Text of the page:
Then, based on a typical account engagement curve, we can compare all the target accounts and look at which ones are behind the curve and which ones are ahead of the curve. For those that are behind the curve, we then figure out what actions we need to take to slingshot them into the account engagement curve. For example, you might be missing key people in the buying center whose engagement you need so our platform would purchase those contacts and task SDRs to reach out to them. We also recommend what channels have the highest affinity based on the persona. So it could be direct mail versus email versus a webinar versus a dinner.
The third point is the actual orchestration. Only once the data and account insights are complete can a marketer make good decisions on what actions to take. We’ve built workflows called Smart Plays to help marketers scale account-based sales and marketing actions based upon target account needs. We are helping marketers move from a world of campaigns to account plays. They’re smart because they’re powered by data science and AI.
ABMIA: Are you seeing a change in the way customers are engaging, the questions they have or their expectations? How have the maturity and expectations changed since the first time you started to meet with people a year ago to what they’re looking for now?
Kumar: Yes, a year ago, customers were all interested in learning what account-based marketing was. Now, some of them are saying, “I’ve tried account-based marketing. I really don’t know what I’m doing wrong because somehow it’s not having the results I expected.” People are able to understand when we say that data is the most important foundational element that you need to get right in order to do account-based marketing successfully. We discussed many of these points in our conversation about differentiation but there is a shift in perception that ABM is a data and insight challenge, and not the media challenge they were first told.
ABMIA: We talked about how ZenIQ is differentiating from other ABM solutions, but how do you see the roadmap of different solutions playing out? Do you plan on integrating/partnering with other solutions and how do you see that ecosystem come together?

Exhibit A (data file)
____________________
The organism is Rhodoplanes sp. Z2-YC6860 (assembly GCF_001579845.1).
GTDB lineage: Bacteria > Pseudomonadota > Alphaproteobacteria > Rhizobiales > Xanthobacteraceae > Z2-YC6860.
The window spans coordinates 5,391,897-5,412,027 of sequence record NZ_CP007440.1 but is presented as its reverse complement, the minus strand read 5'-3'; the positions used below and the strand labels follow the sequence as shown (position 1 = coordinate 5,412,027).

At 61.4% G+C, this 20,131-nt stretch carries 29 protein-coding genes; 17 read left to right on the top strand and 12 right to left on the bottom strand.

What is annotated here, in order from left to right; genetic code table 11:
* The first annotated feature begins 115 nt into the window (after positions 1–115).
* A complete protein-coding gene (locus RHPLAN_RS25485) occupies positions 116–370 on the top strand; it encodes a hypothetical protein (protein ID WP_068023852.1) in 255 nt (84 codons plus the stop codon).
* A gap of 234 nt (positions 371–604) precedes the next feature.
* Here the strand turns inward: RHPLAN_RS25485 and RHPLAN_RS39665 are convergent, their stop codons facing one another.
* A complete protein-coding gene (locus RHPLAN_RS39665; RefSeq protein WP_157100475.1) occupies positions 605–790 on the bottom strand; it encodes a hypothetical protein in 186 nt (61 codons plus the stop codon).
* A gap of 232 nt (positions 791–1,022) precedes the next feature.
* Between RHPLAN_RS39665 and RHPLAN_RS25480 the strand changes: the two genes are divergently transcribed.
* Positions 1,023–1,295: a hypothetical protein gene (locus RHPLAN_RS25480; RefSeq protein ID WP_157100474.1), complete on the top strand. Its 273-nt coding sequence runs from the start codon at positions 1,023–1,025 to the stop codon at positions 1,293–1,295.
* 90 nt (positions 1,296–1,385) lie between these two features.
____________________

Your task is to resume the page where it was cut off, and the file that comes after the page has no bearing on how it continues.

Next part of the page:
Kumar: We already have partnerships with all the data providers because they are part of the self-driving data hub we discussed earlier. In this case, we help clients operationalize and on-board the account data. Bombora is a partner and our relationship with them demonstrates my point well. If you receive information about “Intent Surge” from them, what do you need to do to take full value of the insight? Well, you’ll need to look up each account to see if they’re a target account, identify who you already know and what programs they’re in, and perhaps change a few campaigns and buy a few more contacts before notifying the account team. Trust me, few people actually go through all those steps manually. We are also working with additional platform partners. Companies like SalesLoft and Outreach are natural partners because we can provide high-value triggered workflows to feed into the SDRs teams and feed their outreach campaigns.
ABMIA: You only recently closed a round of finding, but can you share your longer-term plan for growth? Do you anticipate further rounds of funding?
Kumar: Right now, this was a seed funding and we’re planning to do another round towards the end of this year, as we’re seeing a need to aggressively grow, given the demand that we are seeing.
ABMIA: How do you see growth opportunities in the ABM category versus other martech companies that you’d been involved with? How do you see the adoption rates comparing?
Kumar: The great thing is that we’re seeing 120% uplift in revenue retention. So companies want to invest more. They’re spending more. One of our customers recently said that their technology stack foundation is: CRM, Marketing Automation and ZenIQ. The ZenIQ platform is helping marketers realize the promise of ABM. We’re seeing terrific usage and interaction rates.